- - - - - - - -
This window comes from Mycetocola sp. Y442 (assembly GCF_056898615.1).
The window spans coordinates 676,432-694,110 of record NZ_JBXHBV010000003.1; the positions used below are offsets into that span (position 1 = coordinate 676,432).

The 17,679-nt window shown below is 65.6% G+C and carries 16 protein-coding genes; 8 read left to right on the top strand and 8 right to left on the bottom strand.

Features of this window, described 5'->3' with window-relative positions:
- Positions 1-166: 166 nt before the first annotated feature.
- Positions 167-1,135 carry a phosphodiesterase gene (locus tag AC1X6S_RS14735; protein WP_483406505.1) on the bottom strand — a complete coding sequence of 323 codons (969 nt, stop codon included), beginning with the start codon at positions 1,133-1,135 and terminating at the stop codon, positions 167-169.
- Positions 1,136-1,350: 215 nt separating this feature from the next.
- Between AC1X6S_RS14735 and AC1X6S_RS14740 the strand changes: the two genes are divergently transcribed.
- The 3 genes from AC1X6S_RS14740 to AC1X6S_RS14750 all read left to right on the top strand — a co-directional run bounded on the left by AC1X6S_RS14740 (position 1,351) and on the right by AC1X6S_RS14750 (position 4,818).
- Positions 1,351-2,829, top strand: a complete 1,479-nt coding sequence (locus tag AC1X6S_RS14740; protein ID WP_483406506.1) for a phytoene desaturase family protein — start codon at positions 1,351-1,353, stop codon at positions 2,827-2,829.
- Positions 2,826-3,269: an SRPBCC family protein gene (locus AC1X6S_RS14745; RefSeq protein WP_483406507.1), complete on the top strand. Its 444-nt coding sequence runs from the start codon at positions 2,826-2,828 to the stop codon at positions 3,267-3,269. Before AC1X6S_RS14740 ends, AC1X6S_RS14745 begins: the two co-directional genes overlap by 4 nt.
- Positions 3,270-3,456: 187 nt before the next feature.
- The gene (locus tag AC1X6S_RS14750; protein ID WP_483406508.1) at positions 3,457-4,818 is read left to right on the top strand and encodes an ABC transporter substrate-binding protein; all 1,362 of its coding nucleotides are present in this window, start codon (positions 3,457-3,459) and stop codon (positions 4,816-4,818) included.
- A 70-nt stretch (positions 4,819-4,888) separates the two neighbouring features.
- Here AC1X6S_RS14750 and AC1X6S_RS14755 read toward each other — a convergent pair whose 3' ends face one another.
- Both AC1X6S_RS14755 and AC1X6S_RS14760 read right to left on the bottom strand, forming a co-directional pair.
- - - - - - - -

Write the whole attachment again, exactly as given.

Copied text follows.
This window comes from Mycetocola sp. Y442 (assembly GCF_056898615.1).
The window spans coordinates 676,432-694,110 of record NZ_JBXHBV010000003.1; the positions used below are offsets into that span (position 1 = coordinate 676,432).

The 17,679-nt window shown below is 65.6% G+C and carries 16 protein-coding genes; 8 read left to right on the top strand and 8 right to left on the bottom strand.

Features of this window, described 5'->3' with window-relative positions:
- Positions 1-166: 166 nt before the first annotated feature.
- Positions 167-1,135 carry a phosphodiesterase gene (locus tag AC1X6S_RS14735; protein WP_483406505.1) on the bottom strand — a complete coding sequence of 323 codons (969 nt, stop codon included), beginning with the start codon at positions 1,133-1,135 and terminating at the stop codon, positions 167-169.
- Positions 1,136-1,350: 215 nt separating this feature from the next.
- Between AC1X6S_RS14735 and AC1X6S_RS14740 the strand changes: the two genes are divergently transcribed.
- The 3 genes from AC1X6S_RS14740 to AC1X6S_RS14750 all read left to right on the top strand — a co-directional run bounded on the left by AC1X6S_RS14740 (position 1,351) and on the right by AC1X6S_RS14750 (position 4,818).
- Positions 1,351-2,829, top strand: a complete 1,479-nt coding sequence (locus tag AC1X6S_RS14740; protein ID WP_483406506.1) for a phytoene desaturase family protein — start codon at positions 1,351-1,353, stop codon at positions 2,827-2,829.
- Positions 2,826-3,269: an SRPBCC family protein gene (locus AC1X6S_RS14745; RefSeq protein WP_483406507.1), complete on the top strand. Its 444-nt coding sequence runs from the start codon at positions 2,826-2,828 to the stop codon at positions 3,267-3,269. Before AC1X6S_RS14740 ends, AC1X6S_RS14745 begins: the two co-directional genes overlap by 4 nt.
- Positions 3,270-3,456: 187 nt before the next feature.
- The gene (locus tag AC1X6S_RS14750; protein ID WP_483406508.1) at positions 3,457-4,818 is read left to right on the top strand and encodes an ABC transporter substrate-binding protein; all 1,362 of its coding nucleotides are present in this window, start codon (positions 3,457-3,459) and stop codon (positions 4,816-4,818) included.
- A 70-nt stretch (positions 4,819-4,888) separates the two neighbouring features.
- Here AC1X6S_RS14750 and AC1X6S_RS14755 read toward each other — a convergent pair whose 3' ends face one another.
- Both AC1X6S_RS14755 and AC1X6S_RS14760 read right to left on the bottom strand, forming a co-directional pair.